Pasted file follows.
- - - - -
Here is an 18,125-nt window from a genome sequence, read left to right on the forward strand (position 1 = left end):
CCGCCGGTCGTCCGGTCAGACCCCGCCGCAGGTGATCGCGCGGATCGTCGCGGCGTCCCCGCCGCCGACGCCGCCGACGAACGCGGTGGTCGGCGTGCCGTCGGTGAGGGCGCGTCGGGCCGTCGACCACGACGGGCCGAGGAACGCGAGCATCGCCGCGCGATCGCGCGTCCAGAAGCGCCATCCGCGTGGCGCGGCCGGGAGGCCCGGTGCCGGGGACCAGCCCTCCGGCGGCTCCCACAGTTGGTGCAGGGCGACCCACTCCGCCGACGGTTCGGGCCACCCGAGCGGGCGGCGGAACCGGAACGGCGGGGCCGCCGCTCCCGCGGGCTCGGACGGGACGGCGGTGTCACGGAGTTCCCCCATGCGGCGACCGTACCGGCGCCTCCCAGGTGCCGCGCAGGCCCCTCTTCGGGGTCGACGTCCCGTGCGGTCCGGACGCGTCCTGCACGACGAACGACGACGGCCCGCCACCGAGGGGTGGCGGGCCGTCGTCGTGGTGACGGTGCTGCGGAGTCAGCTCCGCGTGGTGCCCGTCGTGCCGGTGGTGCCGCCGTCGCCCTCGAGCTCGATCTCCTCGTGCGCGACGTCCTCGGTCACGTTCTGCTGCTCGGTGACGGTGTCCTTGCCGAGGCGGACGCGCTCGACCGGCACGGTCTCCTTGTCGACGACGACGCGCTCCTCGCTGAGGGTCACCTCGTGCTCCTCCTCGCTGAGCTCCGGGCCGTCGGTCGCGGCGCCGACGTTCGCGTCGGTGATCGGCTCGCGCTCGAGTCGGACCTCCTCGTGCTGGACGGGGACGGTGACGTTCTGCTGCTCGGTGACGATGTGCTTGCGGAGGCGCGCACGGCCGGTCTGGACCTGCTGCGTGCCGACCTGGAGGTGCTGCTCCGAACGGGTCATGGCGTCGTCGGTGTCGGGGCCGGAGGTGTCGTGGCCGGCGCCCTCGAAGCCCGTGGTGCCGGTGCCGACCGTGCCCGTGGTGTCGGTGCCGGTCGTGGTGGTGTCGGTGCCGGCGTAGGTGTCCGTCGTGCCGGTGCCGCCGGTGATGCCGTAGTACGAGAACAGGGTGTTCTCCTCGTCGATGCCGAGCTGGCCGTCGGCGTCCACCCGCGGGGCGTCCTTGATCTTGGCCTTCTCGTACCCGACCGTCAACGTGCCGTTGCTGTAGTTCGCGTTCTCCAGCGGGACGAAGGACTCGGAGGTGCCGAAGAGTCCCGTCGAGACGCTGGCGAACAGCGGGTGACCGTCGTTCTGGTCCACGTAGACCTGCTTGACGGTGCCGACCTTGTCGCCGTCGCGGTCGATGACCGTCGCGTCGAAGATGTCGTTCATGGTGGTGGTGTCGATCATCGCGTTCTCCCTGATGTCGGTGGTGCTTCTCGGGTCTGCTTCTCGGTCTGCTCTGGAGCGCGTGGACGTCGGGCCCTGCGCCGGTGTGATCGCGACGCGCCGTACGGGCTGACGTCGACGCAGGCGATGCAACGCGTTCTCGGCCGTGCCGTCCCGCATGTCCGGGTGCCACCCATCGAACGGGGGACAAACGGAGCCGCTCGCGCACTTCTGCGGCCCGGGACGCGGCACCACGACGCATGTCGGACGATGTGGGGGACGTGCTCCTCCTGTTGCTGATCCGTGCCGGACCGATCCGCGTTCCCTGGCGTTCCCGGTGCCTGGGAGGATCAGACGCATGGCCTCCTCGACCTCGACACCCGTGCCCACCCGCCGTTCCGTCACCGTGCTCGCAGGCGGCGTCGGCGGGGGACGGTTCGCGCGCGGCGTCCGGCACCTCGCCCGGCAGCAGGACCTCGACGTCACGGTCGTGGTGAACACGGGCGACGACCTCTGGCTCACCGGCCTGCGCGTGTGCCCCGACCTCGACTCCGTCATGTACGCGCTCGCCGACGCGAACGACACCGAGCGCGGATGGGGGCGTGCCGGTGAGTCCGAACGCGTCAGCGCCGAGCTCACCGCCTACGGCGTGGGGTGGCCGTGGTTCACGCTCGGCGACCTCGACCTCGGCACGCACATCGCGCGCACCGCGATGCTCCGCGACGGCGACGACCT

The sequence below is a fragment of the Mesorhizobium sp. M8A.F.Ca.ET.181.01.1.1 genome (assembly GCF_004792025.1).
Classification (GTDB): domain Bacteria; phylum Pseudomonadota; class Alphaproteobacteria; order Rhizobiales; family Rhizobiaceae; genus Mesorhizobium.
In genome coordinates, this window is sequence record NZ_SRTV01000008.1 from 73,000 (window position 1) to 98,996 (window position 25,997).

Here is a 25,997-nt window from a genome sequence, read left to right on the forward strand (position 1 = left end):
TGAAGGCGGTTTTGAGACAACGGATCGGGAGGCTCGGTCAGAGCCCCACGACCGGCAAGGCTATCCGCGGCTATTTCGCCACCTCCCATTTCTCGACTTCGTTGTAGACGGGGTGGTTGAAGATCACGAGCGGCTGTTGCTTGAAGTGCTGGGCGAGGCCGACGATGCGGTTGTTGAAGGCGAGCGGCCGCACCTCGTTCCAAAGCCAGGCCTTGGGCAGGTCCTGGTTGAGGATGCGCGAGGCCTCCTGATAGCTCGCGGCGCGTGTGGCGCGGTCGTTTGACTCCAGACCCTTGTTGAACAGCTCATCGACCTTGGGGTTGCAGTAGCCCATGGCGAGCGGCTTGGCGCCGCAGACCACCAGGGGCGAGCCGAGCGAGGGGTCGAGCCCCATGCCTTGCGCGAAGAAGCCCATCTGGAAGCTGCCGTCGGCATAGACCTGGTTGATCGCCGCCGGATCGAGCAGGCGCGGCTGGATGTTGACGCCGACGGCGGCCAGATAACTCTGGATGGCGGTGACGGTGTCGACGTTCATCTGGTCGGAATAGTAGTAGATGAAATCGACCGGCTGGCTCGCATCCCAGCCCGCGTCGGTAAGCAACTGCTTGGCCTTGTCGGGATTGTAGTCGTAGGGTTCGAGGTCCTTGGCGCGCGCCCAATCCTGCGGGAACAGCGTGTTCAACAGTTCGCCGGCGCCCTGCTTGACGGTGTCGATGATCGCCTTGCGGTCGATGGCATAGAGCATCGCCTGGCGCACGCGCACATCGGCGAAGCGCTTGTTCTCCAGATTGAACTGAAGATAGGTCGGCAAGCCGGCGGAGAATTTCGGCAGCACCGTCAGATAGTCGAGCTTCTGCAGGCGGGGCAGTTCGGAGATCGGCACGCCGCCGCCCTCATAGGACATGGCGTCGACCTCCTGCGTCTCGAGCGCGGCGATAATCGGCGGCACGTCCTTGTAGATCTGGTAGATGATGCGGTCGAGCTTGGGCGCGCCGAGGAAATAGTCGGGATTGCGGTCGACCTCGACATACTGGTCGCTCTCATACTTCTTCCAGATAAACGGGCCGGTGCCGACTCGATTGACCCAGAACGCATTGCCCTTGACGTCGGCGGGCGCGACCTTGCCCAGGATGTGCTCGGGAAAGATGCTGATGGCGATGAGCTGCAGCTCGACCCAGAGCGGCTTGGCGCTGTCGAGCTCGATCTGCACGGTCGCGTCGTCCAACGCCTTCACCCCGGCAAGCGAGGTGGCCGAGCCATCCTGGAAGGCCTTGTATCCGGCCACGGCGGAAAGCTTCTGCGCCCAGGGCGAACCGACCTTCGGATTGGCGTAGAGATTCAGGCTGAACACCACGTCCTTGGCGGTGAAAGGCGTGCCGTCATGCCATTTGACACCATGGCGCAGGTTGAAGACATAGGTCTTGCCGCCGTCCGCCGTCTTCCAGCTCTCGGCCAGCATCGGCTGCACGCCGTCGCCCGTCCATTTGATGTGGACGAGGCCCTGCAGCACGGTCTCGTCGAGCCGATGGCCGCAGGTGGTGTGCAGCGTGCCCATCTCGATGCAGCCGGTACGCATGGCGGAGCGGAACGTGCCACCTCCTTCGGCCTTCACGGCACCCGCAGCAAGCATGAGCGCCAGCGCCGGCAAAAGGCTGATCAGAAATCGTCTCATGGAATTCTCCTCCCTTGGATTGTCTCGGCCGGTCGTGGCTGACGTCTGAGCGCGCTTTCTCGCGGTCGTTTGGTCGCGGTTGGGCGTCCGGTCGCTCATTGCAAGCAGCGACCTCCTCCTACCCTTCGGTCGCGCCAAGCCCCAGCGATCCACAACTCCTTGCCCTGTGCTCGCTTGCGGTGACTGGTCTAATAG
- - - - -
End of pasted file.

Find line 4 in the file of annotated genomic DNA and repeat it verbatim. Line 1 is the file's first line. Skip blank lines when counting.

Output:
Classification (GTDB): domain Bacteria; phylum Pseudomonadota; class Alphaproteobacteria; order Rhizobiales; family Rhizobiaceae; genus Mesorhizobium.